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Thursday, 18 December 2014

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Roger McKimm flags row latest

House of Lords

TOWN hall chiefs don’t know how much public money it spent taking a couple to court over decorations on a building.

Barrow Borough Council brought the legal proceedings against Roger and Paula McKimm for failing to remove St George flags from the House of Lords pub in Abbey Road.

But after the red and white England emblems were finally taken off the Grade-II listed building, the council pulled the plug on the proceedings.

The Evening Mail tried to find out how much public money the council had forked out on the case by submitting a Freedom of Information
request to Barrow Town Hall.

But Jane Holden, Barrow Borough Council’s corporate services officer, said: “The council holds no recorded information detailing the
exact or estimated costs of this case.

“The Freedom of Information Act 2000 provides access to recorded information only. The act does not require the council to estimate costs in order to respond to a request.”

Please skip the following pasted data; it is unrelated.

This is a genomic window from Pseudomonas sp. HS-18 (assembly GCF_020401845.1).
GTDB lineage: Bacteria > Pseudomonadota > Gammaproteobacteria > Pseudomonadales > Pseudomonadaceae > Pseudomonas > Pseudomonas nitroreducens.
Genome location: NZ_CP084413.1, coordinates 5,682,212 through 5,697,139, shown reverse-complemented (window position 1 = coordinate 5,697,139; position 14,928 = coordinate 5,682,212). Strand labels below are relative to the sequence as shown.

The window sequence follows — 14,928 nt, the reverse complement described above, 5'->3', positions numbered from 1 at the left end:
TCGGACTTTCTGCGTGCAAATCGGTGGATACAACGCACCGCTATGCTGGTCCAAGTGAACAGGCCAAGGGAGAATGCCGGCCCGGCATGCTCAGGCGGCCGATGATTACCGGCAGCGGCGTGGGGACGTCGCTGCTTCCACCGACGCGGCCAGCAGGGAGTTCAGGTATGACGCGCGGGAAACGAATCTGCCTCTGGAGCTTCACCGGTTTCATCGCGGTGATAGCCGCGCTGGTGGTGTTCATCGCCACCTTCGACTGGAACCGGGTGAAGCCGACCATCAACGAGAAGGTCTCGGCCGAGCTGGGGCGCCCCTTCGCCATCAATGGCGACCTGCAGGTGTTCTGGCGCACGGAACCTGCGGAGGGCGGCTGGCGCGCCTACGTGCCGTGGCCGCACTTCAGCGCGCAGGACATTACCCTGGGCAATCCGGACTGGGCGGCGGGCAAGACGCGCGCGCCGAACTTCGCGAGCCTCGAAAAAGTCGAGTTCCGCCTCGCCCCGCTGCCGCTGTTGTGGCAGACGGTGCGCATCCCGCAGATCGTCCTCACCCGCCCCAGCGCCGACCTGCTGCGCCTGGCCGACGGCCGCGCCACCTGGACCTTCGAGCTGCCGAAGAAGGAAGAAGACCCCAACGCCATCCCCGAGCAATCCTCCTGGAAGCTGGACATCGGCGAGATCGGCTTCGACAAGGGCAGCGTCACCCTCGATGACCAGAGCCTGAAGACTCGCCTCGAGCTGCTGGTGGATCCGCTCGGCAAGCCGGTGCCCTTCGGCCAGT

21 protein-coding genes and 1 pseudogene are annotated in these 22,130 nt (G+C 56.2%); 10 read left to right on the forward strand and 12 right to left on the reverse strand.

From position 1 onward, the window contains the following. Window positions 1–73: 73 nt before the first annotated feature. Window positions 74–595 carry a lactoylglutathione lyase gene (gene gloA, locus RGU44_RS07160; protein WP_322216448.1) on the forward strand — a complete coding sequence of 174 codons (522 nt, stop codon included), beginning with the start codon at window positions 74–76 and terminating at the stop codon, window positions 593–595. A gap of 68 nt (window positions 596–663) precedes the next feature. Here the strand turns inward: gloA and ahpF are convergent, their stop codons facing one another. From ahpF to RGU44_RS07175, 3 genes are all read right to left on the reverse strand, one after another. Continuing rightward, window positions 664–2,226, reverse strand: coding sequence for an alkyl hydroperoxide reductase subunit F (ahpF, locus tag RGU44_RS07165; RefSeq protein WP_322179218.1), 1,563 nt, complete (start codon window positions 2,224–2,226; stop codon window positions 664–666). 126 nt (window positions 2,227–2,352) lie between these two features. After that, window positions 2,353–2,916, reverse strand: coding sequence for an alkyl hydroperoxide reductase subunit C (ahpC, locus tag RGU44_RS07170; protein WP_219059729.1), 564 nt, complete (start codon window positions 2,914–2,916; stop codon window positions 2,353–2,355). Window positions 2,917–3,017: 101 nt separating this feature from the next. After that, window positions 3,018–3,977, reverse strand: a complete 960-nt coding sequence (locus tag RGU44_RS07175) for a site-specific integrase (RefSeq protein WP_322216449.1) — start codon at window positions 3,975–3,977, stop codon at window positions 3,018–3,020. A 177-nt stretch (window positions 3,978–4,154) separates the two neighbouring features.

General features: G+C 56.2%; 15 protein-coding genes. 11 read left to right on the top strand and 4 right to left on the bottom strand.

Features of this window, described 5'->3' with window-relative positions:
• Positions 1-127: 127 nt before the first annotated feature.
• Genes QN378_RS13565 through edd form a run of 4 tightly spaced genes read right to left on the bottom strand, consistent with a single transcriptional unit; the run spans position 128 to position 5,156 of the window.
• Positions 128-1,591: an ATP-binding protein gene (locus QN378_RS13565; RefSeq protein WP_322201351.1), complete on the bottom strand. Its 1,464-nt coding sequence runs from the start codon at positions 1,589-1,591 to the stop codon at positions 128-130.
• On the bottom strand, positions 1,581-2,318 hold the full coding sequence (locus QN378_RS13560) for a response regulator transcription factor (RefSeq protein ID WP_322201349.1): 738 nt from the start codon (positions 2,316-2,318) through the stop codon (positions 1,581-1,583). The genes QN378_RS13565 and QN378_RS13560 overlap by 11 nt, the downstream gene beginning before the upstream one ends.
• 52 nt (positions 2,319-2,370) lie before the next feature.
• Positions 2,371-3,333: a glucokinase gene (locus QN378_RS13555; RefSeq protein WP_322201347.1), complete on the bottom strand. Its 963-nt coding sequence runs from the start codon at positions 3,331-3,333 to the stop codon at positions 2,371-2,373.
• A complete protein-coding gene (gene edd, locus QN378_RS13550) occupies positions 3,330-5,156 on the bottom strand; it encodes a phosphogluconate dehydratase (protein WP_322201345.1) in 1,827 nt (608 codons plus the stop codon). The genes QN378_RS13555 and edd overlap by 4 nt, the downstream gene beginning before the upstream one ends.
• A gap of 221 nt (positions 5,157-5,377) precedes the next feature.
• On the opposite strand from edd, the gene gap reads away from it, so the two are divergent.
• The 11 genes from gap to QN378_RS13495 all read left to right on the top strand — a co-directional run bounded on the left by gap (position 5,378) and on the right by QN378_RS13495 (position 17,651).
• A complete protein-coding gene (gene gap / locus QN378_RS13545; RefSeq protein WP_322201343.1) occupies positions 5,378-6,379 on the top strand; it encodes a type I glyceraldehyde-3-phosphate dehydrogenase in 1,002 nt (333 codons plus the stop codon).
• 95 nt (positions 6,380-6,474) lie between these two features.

The council admits it could have pursued the case and tried to get its costs back – but decided not to bother.

Mrs Holden said: “It was unlikely it would succeed. The notices ordering the removal of the flags had been complied with and pursuing the case would have incurred further costs.

“When making decisions such as this, the council must always balance the need for prosecution against costs, whilst also considering the public interest.”

According to the council, St George flags were installed on windows and doors of the House of Lords during the football World Cup in 2006.

The council thought the flags spoiled the building but they were okay to stay up until a week after the tournament. But when that time arrived, the decorations were still there.

The council decided to take enforcement action against Mr and Mrs McKimm, ordering them to remove the flags.

On June 14 this year, the council began legal proceedings against Mr and Mrs McKimm, claiming they had failed to comply with an
enforcement notice. Both denied the offence by post on August 26, the council said.

Two days later, the council had it confirmed the flags had gone and its corporate services director, solicitor Ola Oduwole, decided to withdraw the case.

An appeal against the council’s enforcement action had been made to a government-appointed inspector. But the inspector, John Waldron, backed the council and ruled the decor had to go.

Mr Waldron said: “The painted flags dominate the relevant elevations of the building and have an overbearing impact on the appearance of the building.”

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